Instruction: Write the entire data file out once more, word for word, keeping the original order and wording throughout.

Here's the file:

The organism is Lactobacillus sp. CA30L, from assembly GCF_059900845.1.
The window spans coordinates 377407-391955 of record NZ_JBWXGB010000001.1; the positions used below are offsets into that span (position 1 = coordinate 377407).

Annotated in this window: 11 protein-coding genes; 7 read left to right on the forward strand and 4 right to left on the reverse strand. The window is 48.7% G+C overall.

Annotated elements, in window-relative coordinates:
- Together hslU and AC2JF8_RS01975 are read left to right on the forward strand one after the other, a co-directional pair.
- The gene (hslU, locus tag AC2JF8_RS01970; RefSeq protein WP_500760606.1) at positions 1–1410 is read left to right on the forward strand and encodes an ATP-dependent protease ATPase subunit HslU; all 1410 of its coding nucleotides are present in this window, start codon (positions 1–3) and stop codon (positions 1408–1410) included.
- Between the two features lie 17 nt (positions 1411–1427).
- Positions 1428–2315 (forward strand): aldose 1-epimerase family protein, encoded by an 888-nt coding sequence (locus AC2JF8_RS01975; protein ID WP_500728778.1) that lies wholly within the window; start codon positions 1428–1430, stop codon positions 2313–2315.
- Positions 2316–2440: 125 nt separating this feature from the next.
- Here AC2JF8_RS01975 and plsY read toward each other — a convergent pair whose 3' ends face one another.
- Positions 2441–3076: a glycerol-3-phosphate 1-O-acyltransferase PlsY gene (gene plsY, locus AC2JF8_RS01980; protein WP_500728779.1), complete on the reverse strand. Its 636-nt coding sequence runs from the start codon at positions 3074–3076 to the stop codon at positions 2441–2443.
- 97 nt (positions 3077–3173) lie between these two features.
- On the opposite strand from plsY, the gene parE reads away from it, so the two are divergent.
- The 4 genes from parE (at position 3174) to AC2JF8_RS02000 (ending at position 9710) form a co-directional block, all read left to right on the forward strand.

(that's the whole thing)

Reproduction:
The organism is Lactobacillus sp. CA30L, from assembly GCF_059900845.1.
The window spans coordinates 377407-391955 of record NZ_JBWXGB010000001.1; the positions used below are offsets into that span (position 1 = coordinate 377407).

Annotated in this window: 11 protein-coding genes; 7 read left to right on the forward strand and 4 right to left on the reverse strand. The window is 48.7% G+C overall.

Annotated elements, in window-relative coordinates:
- Together hslU and AC2JF8_RS01975 are read left to right on the forward strand one after the other, a co-directional pair.
- The gene (hslU, locus tag AC2JF8_RS01970; RefSeq protein WP_500760606.1) at positions 1–1410 is read left to right on the forward strand and encodes an ATP-dependent protease ATPase subunit HslU; all 1410 of its coding nucleotides are present in this window, start codon (positions 1–3) and stop codon (positions 1408–1410) included.
- Between the two features lie 17 nt (positions 1411–1427).
- Positions 1428–2315 (forward strand): aldose 1-epimerase family protein, encoded by an 888-nt coding sequence (locus AC2JF8_RS01975; protein ID WP_500728778.1) that lies wholly within the window; start codon positions 1428–1430, stop codon positions 2313–2315.
- Positions 2316–2440: 125 nt separating this feature from the next.
- Here AC2JF8_RS01975 and plsY read toward each other — a convergent pair whose 3' ends face one another.
- Positions 2441–3076: a glycerol-3-phosphate 1-O-acyltransferase PlsY gene (gene plsY, locus AC2JF8_RS01980; protein WP_500728779.1), complete on the reverse strand. Its 636-nt coding sequence runs from the start codon at positions 3074–3076 to the stop codon at positions 2441–2443.
- 97 nt (positions 3077–3173) lie between these two features.
- On the opposite strand from plsY, the gene parE reads away from it, so the two are divergent.
- The 4 genes from parE (at position 3174) to AC2JF8_RS02000 (ending at position 9710) form a co-directional block, all read left to right on the forward strand.